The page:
Our Cataloging Librarian, Elizabeth Ehr, has been having a great time with her new Kindle. We asked her to tell us about it:
“Using a Kindle is quite enjoyable. You do lose certain aesthetic qualities, like the touch, feel, and smell of a real book. But the effect on the eyes is pretty much identical. The Kindle uses a technology called E Ink, which replicates the experience of looking at the printed page. That means the screen is readable in broad daylight (you can take it to the beach!), which is different from computer-type LCD screens that produce glare in sunlight and are overall very hard on the eyes. Also, the Kindle gives you extra functionalities that a regular book doesn’t, such as text size adjustment, instant wireless book delivery, and mp3 capability. You can also make notes in the margins and dog-ear corners just as you would with a regular book. And if your eyes do get tired, you can activate the Kindle to read to you.
My husband and I received our Kindle as a gift this last Christmas. It’s one of those things where you don’t really understand the power of a gadget until you start playing around with it yourself. One of the great benefits, in my opinion, is how eco-friendly it is. It allows you to be less wasteful in your book purchasing. E-readers allow people to access books faster, yet also less wastefully. Kindles are a lot like iPods in that way. It’s instant gratification, but it’s also practical.
I buy newer books at the Kindle store (a subset of Amazon.com), but I get classics from the web site Project Gutenberg. Project Gutenberg is an online book repository for works old enough to be in the public domain (works no longer under copyright). Everything available there is legally free, so for my personal literature must-haves like Shakespeare or Emily Dickinson, it’s the only place I’ll go. Even though Kindle e-books are generally cheaper than regular books, it’s still nice not to have to pay for everything.
For me, I’ve always been a person who cherishes books and needs them around me; however, when it comes to owning a modest-sized house, there are only so many volumes you can own before it just becomes too much. Now that I have a Kindle, anything text-based I can find as an e-book goes on the device, and anything not available as an e-book I borrow from libraries. So I end up saving precious shelf space only for those treasures I absolutely must own in regular book form, such as special editions, favorite novels, or large artsy books with full-color, glossy pictures.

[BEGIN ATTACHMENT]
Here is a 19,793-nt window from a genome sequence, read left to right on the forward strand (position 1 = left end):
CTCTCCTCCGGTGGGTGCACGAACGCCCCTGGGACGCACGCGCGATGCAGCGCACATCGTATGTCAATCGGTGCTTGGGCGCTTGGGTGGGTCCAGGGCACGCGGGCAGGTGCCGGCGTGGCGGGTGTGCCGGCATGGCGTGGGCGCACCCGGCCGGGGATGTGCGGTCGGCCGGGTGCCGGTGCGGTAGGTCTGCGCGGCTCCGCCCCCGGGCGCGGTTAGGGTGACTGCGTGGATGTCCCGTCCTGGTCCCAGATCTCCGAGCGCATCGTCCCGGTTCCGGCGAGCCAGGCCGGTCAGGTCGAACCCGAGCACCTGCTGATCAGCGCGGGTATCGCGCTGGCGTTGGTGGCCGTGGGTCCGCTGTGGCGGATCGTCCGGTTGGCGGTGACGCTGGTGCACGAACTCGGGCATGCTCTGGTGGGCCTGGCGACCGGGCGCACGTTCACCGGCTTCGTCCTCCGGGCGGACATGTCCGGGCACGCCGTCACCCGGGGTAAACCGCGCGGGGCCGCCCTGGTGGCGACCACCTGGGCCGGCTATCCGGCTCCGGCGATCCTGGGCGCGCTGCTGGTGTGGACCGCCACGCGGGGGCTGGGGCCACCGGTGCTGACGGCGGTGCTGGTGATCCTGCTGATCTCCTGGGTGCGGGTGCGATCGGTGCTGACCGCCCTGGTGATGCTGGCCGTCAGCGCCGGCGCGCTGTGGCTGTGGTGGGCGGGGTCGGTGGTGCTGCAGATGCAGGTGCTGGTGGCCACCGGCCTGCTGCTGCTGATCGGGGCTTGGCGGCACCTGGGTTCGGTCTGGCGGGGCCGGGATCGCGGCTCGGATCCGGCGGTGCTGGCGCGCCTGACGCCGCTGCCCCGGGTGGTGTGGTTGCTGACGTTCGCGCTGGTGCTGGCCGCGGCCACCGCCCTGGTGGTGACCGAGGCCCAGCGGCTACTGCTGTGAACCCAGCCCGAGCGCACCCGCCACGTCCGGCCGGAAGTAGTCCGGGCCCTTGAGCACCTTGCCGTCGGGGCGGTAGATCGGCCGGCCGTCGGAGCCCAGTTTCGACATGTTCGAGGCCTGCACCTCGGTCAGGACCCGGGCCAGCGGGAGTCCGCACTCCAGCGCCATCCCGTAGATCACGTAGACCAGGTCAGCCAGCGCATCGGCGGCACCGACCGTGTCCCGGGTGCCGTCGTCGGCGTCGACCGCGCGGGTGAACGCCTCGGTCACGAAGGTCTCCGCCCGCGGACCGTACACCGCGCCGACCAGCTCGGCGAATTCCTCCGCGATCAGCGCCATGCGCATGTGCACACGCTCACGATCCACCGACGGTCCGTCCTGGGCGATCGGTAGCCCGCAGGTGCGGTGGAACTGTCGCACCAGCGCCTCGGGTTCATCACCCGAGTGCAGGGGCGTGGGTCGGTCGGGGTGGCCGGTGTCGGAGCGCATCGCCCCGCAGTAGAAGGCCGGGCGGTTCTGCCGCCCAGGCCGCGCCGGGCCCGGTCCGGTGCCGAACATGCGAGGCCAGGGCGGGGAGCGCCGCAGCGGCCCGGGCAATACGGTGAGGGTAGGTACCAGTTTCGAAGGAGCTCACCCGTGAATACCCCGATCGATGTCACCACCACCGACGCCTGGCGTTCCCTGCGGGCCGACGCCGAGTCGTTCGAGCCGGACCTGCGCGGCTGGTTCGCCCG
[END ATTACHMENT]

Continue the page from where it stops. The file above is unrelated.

As far as balancing being a librarian with using a Kindle, as a librarian I’m very used to the reality that information is now available to us in a variety of formats. That gives us the privilege and luxury of choosing which format works best for us. Digital technology is growing, absolutely, but there is still something special about the experience of holding an actual book in your hand. I don’t see the Kindle as a replacement for the book; I see it more as one option in a range of options.
As an undergraduate ten years ago, I would have loved it if I could have carried a Kindle around, rather than lugging a bag of heavy books. My back would have been appreciative as well. But until technology improves further, e-books just won’t be able to replace everything.
I can’t wait to utilize the Kindle for travel. My husband and I love to travel, and I’m sure I don’t have to explain how tiresome it can be to drag multiple sightseeing books around planes, airports, and hotels. Transporting books can be really bulky and inconvenient. So that is a huge benefit of the Kindle – it’s super thin, lighter than a paperback, yet holds over 1,500 books. Also, the battery life is amazing – we got ours in January and have not recharged it yet. So for future trips, I’m guessing it will be a must-pack item.”